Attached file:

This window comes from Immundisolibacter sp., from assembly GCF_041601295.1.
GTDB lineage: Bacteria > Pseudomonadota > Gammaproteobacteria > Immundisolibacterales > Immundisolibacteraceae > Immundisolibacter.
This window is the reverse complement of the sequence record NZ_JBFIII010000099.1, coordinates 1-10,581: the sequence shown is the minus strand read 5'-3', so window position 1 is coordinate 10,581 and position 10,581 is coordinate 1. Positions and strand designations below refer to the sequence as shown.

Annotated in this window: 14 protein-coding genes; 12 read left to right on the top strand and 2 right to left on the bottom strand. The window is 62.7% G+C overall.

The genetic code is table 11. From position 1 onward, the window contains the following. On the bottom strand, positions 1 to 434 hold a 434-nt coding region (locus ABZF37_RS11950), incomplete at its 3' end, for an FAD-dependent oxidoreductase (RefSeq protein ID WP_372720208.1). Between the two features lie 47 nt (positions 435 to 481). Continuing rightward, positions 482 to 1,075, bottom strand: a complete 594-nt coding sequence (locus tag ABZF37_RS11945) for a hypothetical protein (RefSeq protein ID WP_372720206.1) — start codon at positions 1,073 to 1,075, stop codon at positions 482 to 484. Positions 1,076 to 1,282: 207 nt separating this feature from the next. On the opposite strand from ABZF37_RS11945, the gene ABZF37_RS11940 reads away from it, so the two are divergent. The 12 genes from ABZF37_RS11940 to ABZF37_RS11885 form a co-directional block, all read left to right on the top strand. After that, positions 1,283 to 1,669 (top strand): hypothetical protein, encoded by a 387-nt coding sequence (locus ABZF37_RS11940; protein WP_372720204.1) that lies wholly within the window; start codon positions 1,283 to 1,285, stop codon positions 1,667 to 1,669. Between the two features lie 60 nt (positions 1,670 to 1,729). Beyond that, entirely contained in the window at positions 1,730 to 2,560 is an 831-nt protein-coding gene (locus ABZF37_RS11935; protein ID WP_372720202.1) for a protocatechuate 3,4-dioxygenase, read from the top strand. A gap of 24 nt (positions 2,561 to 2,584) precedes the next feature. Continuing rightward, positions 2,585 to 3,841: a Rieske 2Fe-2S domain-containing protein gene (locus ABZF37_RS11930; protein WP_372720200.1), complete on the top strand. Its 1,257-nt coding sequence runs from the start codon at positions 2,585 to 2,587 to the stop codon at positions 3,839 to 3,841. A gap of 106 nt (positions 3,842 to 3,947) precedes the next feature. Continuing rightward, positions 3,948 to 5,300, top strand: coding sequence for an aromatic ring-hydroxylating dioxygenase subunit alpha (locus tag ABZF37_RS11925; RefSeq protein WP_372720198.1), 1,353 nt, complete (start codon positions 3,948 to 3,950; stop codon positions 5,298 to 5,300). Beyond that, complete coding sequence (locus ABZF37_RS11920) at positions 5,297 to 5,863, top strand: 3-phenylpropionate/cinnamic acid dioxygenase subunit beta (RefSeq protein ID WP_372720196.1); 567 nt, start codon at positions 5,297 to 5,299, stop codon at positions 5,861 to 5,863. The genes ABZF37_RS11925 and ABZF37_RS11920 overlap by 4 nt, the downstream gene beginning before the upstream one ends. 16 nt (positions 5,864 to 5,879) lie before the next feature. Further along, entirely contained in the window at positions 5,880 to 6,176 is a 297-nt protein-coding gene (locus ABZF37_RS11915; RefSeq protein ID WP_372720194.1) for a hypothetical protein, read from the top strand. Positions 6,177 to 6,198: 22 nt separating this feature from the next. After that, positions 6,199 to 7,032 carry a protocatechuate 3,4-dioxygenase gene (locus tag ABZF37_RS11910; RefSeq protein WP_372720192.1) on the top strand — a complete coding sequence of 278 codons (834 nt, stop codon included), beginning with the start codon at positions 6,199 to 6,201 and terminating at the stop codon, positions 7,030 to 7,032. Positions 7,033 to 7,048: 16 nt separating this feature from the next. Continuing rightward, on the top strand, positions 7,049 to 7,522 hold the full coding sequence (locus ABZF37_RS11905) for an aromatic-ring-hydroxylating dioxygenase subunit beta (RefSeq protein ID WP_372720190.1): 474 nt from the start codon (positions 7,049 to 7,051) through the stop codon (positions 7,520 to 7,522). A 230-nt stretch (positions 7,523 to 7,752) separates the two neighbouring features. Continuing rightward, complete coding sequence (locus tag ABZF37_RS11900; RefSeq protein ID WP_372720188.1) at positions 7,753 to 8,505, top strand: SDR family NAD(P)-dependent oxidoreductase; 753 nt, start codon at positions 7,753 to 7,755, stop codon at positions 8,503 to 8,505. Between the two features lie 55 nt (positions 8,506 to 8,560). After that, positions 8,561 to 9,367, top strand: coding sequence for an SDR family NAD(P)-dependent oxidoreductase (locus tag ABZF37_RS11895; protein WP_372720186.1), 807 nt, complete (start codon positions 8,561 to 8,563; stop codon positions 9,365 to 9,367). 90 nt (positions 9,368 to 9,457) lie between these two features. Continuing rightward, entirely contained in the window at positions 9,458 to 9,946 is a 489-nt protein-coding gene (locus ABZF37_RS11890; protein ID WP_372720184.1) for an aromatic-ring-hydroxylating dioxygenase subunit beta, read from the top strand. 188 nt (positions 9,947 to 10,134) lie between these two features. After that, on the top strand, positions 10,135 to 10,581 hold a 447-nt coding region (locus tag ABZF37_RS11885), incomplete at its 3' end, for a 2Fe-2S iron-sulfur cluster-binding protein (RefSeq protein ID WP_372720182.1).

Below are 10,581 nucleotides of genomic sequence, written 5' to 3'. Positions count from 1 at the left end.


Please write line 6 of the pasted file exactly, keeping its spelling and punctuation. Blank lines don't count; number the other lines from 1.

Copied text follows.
Below are 10,581 nucleotides of genomic sequence, written 5' to 3'. Positions count from 1 at the left end.